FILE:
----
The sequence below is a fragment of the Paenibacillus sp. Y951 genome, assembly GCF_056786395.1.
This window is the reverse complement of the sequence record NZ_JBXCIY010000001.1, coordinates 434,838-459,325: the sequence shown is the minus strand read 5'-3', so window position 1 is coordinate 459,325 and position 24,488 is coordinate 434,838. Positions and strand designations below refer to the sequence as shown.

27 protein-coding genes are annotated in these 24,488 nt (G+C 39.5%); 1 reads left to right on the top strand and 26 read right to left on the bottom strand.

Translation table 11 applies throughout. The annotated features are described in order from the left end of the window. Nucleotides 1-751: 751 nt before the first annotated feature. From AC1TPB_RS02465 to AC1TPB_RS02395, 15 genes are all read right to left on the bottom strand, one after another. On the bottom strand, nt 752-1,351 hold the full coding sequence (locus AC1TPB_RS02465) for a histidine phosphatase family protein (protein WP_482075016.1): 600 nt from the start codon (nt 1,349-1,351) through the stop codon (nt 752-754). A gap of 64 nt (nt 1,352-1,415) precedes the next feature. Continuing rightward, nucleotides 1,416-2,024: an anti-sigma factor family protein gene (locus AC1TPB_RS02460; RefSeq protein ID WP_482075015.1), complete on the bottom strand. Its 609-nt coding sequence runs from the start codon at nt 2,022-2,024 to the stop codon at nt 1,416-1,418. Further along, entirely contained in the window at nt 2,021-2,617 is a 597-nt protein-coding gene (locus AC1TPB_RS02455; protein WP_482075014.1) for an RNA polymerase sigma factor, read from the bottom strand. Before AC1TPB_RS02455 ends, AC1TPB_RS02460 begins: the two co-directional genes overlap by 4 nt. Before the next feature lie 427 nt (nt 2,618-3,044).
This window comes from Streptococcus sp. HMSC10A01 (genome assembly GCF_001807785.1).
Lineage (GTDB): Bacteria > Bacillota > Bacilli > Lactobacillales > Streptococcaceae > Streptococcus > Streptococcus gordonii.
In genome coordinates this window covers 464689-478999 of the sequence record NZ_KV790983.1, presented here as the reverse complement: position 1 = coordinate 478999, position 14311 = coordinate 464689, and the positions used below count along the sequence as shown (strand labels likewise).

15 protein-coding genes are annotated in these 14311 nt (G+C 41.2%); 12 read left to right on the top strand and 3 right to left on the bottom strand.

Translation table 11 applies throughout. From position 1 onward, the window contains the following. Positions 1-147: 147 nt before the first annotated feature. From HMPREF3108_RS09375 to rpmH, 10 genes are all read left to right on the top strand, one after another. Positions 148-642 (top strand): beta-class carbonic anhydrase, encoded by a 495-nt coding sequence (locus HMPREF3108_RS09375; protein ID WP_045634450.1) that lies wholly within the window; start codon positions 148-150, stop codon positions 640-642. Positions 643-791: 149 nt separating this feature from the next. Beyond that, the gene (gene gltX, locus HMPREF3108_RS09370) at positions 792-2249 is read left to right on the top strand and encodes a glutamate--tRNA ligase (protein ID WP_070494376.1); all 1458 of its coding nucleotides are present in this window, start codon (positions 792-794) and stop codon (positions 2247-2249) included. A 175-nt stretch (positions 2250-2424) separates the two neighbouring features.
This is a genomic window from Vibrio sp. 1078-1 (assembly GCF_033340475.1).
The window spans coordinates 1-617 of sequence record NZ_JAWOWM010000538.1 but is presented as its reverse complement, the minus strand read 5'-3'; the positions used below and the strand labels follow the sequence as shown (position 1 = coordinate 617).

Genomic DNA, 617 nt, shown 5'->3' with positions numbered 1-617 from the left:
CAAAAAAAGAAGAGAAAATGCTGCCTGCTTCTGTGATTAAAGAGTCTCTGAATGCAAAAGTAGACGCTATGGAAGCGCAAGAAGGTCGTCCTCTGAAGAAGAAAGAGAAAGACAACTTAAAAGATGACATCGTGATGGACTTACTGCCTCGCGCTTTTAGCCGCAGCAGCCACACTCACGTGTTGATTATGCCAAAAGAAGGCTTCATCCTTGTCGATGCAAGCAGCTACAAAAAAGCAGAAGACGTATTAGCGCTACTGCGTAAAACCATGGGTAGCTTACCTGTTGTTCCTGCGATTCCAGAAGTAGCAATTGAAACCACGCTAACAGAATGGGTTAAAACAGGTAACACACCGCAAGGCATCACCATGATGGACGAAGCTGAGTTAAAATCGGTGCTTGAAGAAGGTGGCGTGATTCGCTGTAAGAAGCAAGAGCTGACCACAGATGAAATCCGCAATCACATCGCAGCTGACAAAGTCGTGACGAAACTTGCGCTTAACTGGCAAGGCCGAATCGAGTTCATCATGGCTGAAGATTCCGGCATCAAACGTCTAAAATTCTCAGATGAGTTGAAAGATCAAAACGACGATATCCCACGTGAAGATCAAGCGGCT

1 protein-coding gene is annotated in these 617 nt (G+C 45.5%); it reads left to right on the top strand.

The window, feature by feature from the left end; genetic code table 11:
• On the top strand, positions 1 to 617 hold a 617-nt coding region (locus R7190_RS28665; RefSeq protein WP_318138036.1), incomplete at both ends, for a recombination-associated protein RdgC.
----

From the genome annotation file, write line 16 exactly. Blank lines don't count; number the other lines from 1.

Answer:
• On the top strand, positions 1 to 617 hold a 617-nt coding region (locus R7190_RS28665; RefSeq protein WP_318138036.1), incomplete at both ends, for a recombination-associated protein RdgC.